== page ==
With an Ichiro-like swing of the bat on Thursday, Hyun-Soo Kim placed a ball neatly over the right field fence at Safeco Field in Seattle, and the Orioles held the all-time record for most homeruns hit by a team in June. Besides the pitcher, Kim was arguably the last guy people expected to get the hit that broke the record, but, what else does this guy do but surprise us?
Kim began his Orioles career long after he began his professional career. He had played with the Doosan Bears of the Korean Baseball Organization (KBO) since 2006, posting a career .318 average with almost 1,300 hits. But, when he arrived in Sarasota and began Spring Training with Baltimore, his start was anything but fast. He batted only .181 through the month of March and, because there was concern that the transition between the KBO and the Major Leagues was so drastic, Buck Showalter and his staff attempted to assign Kim to Triple-A Norfolk. However, a clause in Kim’s contract stated that he had to agree to such a move, and so he refused his demotion. And so began a tumultuous start to his major league career.
For the first month, Showalter was not shy to make it apparent that he did not want Kim to play. Many claimed that he had held the team hostage and, although undeserving, he forced them to give him one of the twenty-five spots on the major league roster based on technicality alone. As it was, Kim appeared more in the background of TV camera angles into the dugout then he did on the field.
But the Korean superstar was not to be denied. He made the most of his few plate appearances in an attempt to prove that he should be given more playing time. In April, he came to the plate a meager fifteen times, yet found a way to get on base in eleven of those instances. Nothing was pretty- nine hits, eight of which were singles, and two walks. But it began to open peoples’ eyes, and so Kim started seeing more time in the lineup.
In May, he saw his number of at-bats jump to 35, and while he didn’t stay as hot at the plate, he kept forcing opponents to work to get him out. He still got on base at a nice clip, making it difficult for Showalter to argue against using him.
June was the biggest determinant. In 72 at-bats, Kim posted a .333 average, an On Base Percentage(OBP) of .422, and had eight RBIs. He was not getting consistent playing time, but it was enough to make a reasonable case that Hyun-Soo Kim was facing major league pitching successfully and with confidence.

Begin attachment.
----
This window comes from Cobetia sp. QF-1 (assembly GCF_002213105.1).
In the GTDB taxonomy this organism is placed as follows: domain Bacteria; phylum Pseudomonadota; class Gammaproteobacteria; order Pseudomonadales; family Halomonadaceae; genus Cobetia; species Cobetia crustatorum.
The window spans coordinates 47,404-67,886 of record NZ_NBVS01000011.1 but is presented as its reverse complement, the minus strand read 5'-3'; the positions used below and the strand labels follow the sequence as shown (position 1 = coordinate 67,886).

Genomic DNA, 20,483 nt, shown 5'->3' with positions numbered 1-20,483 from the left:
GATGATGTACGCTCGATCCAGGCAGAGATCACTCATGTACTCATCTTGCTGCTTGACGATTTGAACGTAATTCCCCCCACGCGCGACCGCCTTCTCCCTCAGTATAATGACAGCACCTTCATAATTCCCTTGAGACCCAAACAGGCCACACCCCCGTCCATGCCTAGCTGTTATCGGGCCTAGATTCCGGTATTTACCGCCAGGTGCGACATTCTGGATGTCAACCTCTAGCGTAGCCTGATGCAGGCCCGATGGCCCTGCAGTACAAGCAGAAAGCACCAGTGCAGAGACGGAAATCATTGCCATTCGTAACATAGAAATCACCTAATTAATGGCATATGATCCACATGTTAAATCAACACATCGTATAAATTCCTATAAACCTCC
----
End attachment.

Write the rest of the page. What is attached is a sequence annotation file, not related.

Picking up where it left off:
There are no signs to show that Showalter will stop platooning Kim with right-handed hitting OF Joey Rickard. Both players are in their first year in the majors and both are showing exciting signs that they’re not settling on a short-term stay. But Kim is older (28) and has more experience, even if it’s from the Korean Baseball Organization. In a lineup that is not lacking guys who have a knack to strikeout when not hitting homeruns, Kim becomes a breath of fresh air- he is willing to get on base no matter what it takes.
Thus far this season, in 144 plate appearances, Kim continues to keep his batting average up. He’s hitting .344 and has drawn 16 walks compared to his 18 strikeouts. He has an OBP of .424, a number in the world of baseball statistics that is quite amazing.
Unfortunately, Kim doesn’t qualify to be considered a league leader in any offensive stat because those numbers are based on a certain amount of plate appearances*. But, to compare anyway, here are some of the names atop the OBP leaderboard. It’s definitely company that could be worse.
- David Ortiz (Boston ) .435, 263 at bats
- Jose Altuve (Houston ) .427, 315 at bats
- Paul Goldschmidt (Arizona ) .426, 289 at bats
- Mike Trout (Los Angeles Angels ) .424, 295 at bats
- Matt Carpenter (St. Louis ) .422, 271 at bats
Of course, those guys have “everyday playing time” at bats, but it’s still fun to think that a guy that has never played in the Majors before this year, who has never seen any of the pitchers he’s facing on a game-to-game basis, who played in a league that many scouts say is equivalent to Triple-A, is putting up part-time numbers that mirror the league leaders. And he doesn’t seem to be slowing down.
As the Orioles march toward the All-Star break and lead the AL East, it’s players like Hyun-Soo Kim that they will continue to rely on to keep the offense moving. But so far, there is nothing to complain about. The man whose nickname in Korea was “Hitting Machine” seems to be out to prove to the American fan base that he is exactly who they say he is.
*In order to qualify for “league leaderboards” in any offensive statistic, a player must have at least 3.1 plate appearances per his team’s games played. Kim is averaging 1.82 plate appearances per game due to the lack of playing time he received in the beginning of the season, as well as Buck’s tendency to play the pitching matchups